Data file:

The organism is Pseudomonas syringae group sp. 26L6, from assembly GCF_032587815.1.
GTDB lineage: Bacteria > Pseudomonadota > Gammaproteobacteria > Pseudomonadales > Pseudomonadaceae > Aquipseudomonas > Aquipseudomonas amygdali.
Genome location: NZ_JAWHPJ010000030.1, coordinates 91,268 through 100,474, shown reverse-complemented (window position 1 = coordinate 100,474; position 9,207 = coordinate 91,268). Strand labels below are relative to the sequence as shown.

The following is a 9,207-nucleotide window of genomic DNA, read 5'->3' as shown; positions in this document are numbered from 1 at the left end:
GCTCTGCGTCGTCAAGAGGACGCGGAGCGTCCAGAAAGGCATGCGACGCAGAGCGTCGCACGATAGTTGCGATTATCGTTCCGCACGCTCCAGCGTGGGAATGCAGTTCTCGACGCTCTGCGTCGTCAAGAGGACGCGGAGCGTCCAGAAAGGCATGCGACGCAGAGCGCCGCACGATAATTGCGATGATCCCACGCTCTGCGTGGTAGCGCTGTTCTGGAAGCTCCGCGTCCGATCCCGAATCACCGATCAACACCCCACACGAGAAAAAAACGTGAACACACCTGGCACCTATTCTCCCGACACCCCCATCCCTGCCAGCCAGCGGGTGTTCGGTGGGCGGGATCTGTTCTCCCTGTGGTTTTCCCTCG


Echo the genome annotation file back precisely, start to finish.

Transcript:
The organism is Pseudomonas syringae group sp. 26L6, from assembly GCF_032587815.1.
GTDB lineage: Bacteria > Pseudomonadota > Gammaproteobacteria > Pseudomonadales > Pseudomonadaceae > Aquipseudomonas > Aquipseudomonas amygdali.
Genome location: NZ_JAWHPJ010000030.1, coordinates 91,268 through 100,474, shown reverse-complemented (window position 1 = coordinate 100,474; position 9,207 = coordinate 91,268). Strand labels below are relative to the sequence as shown.

The following is a 9,207-nucleotide window of genomic DNA, read 5'->3' as shown; positions in this document are numbered from 1 at the left end:
GCTCTGCGTCGTCAAGAGGACGCGGAGCGTCCAGAAAGGCATGCGACGCAGAGCGTCGCACGATAGTTGCGATTATCGTTCCGCACGCTCCAGCGTGGGAATGCAGTTCTCGACGCTCTGCGTCGTCAAGAGGACGCGGAGCGTCCAGAAAGGCATGCGACGCAGAGCGCCGCACGATAATTGCGATGATCCCACGCTCTGCGTGGTAGCGCTGTTCTGGAAGCTCCGCGTCCGATCCCGAATCACCGATCAACACCCCACACGAGAAAAAAACGTGAACACACCTGGCACCTATTCTCCCGACACCCCCATCCCTGCCAGCCAGCGGGTGTTCGGTGGGCGGGATCTGTTCTCCCTGTGGTTTTCCCTCG